Last week, Donald Trump ventured into what until recently was uncharted, for US presidents, territory.
First, during a CNBC interview, the president went so far as to say that the strong dollar “puts us at a disadvantage” then went on to do what so many consider anathema, and said he is “not thrilled” about the Fed rising rates “because we go up and every time you go up they want to raise rates again.”
One day later, Trump doubled down, saying in a tweet that “tightening now hurts all that we have done. The U.S. should be allowed to recapture what was lost due to illegal currency manipulation and BAD Trade Deals. Debt coming due & we are raising rates – Really?”
And while Trump made it clear he was displeased with the Fed’s tightening – which has been largely a function of the soaring US double deficits and Trump’s own late cycle fiscal stimulus (which according to Barclays will push the economy into near overheating territory, with Q2 GDP now pegged at 5.0%) – he also went on to accuse “China, the European Union and others” of “manipulating their currencies and interest rates lower, while the U.S. is raising rates while the dollars gets stronger and stronger with each passing day – taking away our big competitive edge.”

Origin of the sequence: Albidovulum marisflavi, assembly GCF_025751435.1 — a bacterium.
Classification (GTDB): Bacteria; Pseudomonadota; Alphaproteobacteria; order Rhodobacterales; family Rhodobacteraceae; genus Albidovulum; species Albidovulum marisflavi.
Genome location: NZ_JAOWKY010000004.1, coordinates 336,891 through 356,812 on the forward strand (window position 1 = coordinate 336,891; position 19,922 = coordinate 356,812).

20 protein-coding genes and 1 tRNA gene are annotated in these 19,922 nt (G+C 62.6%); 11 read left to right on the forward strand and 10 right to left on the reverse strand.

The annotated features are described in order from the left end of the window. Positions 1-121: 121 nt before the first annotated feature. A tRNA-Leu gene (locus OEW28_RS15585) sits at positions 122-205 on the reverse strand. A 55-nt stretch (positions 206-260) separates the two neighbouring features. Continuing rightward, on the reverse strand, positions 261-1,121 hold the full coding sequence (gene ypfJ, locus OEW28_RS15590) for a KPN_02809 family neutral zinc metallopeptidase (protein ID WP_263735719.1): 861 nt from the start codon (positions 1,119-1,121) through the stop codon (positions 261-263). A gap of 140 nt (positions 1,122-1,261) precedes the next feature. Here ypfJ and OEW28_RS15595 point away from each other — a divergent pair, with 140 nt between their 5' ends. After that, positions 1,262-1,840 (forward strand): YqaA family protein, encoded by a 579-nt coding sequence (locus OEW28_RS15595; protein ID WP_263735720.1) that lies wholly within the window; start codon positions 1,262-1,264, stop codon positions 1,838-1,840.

So is Trump trying his best to Erdogan-ify the US economy, and is taking a page out of the Turkish dictator’s playbook, in a power grab that will end up with Trump controlling the Fed? That remains to be seen: naturally the White House, Steven Mnuchin and countless other officials have vowed that Trump has utmost respect for the Fed’s independence. That, however, will likely change the moment the market tumbles and Trump demands a rate cut by the Fed.
For now all Trump has achieved is trapping himself in his escalating trade and now currency, war with China, because as we discussed earlier, the Fed’s hands are now tied and Powell may be unable to cut rates even if it has to, should China proceed with an aggressive yuan devaluation, just to indicate the Fed is still an independent institution and not subject to Trump’s whims.